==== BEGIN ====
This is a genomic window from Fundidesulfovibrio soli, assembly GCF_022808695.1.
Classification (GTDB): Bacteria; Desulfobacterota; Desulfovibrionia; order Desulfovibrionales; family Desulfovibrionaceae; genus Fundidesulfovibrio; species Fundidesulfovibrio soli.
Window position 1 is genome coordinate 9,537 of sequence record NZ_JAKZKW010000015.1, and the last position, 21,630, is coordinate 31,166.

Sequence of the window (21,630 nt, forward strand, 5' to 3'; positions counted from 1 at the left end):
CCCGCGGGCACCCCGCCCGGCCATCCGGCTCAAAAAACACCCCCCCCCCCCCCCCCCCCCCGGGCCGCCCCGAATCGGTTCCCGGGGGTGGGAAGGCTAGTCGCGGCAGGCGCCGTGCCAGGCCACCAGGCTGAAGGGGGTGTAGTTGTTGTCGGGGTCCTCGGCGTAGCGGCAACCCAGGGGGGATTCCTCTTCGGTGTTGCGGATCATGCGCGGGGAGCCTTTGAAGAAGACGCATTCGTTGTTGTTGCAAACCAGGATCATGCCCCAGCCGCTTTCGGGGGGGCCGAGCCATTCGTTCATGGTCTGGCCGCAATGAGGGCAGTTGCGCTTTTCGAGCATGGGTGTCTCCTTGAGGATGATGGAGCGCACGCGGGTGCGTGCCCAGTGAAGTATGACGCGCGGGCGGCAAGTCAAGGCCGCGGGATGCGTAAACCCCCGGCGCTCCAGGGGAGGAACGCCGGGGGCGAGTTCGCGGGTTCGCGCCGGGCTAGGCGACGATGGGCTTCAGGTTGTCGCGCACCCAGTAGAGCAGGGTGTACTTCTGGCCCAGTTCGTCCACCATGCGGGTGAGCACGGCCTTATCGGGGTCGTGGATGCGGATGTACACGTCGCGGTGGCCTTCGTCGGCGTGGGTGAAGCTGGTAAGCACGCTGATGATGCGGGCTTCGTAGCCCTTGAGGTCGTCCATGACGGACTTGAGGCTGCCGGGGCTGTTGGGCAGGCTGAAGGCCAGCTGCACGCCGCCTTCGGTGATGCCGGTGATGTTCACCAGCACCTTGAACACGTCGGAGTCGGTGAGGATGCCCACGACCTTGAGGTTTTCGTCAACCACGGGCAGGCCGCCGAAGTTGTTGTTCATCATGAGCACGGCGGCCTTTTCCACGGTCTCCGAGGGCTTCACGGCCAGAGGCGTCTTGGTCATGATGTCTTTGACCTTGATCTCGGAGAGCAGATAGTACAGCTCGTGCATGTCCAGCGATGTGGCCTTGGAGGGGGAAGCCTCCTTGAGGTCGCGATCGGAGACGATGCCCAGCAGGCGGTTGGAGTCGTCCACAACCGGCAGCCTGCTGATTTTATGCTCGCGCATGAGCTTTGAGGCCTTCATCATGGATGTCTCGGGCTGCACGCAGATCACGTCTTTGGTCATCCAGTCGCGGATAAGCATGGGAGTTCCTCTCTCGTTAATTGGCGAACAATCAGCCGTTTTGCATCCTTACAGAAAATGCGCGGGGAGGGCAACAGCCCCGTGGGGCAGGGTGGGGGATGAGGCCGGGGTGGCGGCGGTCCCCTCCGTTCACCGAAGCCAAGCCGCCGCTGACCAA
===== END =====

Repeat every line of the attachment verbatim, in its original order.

This is a genomic window from Fundidesulfovibrio soli, assembly GCF_022808695.1.
Classification (GTDB): Bacteria; Desulfobacterota; Desulfovibrionia; order Desulfovibrionales; family Desulfovibrionaceae; genus Fundidesulfovibrio; species Fundidesulfovibrio soli.
Window position 1 is genome coordinate 9,537 of sequence record NZ_JAKZKW010000015.1, and the last position, 21,630, is coordinate 31,166.

Sequence of the window (21,630 nt, forward strand, 5' to 3'; positions counted from 1 at the left end):
CCCGCGGGCACCCCGCCCGGCCATCCGGCTCAAAAAACACCCCCCCCCCCCCCCCCCCCCCGGGCCGCCCCGAATCGGTTCCCGGGGGTGGGAAGGCTAGTCGCGGCAGGCGCCGTGCCAGGCCACCAGGCTGAAGGGGGTGTAGTTGTTGTCGGGGTCCTCGGCGTAGCGGCAACCCAGGGGGGATTCCTCTTCGGTGTTGCGGATCATGCGCGGGGAGCCTTTGAAGAAGACGCATTCGTTGTTGTTGCAAACCAGGATCATGCCCCAGCCGCTTTCGGGGGGGCCGAGCCATTCGTTCATGGTCTGGCCGCAATGAGGGCAGTTGCGCTTTTCGAGCATGGGTGTCTCCTTGAGGATGATGGAGCGCACGCGGGTGCGTGCCCAGTGAAGTATGACGCGCGGGCGGCAAGTCAAGGCCGCGGGATGCGTAAACCCCCGGCGCTCCAGGGGAGGAACGCCGGGGGCGAGTTCGCGGGTTCGCGCCGGGCTAGGCGACGATGGGCTTCAGGTTGTCGCGCACCCAGTAGAGCAGGGTGTACTTCTGGCCCAGTTCGTCCACCATGCGGGTGAGCACGGCCTTATCGGGGTCGTGGATGCGGATGTACACGTCGCGGTGGCCTTCGTCGGCGTGGGTGAAGCTGGTAAGCACGCTGATGATGCGGGCTTCGTAGCCCTTGAGGTCGTCCATGACGGACTTGAGGCTGCCGGGGCTGTTGGGCAGGCTGAAGGCCAGCTGCACGCCGCCTTCGGTGATGCCGGTGATGTTCACCAGCACCTTGAACACGTCGGAGTCGGTGAGGATGCCCACGACCTTGAGGTTTTCGTCAACCACGGGCAGGCCGCCGAAGTTGTTGTTCATCATGAGCACGGCGGCCTTTTCCACGGTCTCCGAGGGCTTCACGGCCAGAGGCGTCTTGGTCATGATGTCTTTGACCTTGATCTCGGAGAGCAGATAGTACAGCTCGTGCATGTCCAGCGATGTGGCCTTGGAGGGGGAAGCCTCCTTGAGGTCGCGATCGGAGACGATGCCCAGCAGGCGGTTGGAGTCGTCCACAACCGGCAGCCTGCTGATTTTATGCTCGCGCATGAGCTTTGAGGCCTTCATCATGGATGTCTCGGGCTGCACGCAGATCACGTCTTTGGTCATCCAGTCGCGGATAAGCATGGGAGTTCCTCTCTCGTTAATTGGCGAACAATCAGCCGTTTTGCATCCTTACAGAAAATGCGCGGGGAGGGCAACAGCCCCGTGGGGCAGGGTGGGGGATGAGGCCGGGGTGGCGGCGGTCCCCTCCGTTCACCGAAGCCAAGCCGCCGCTGACCAA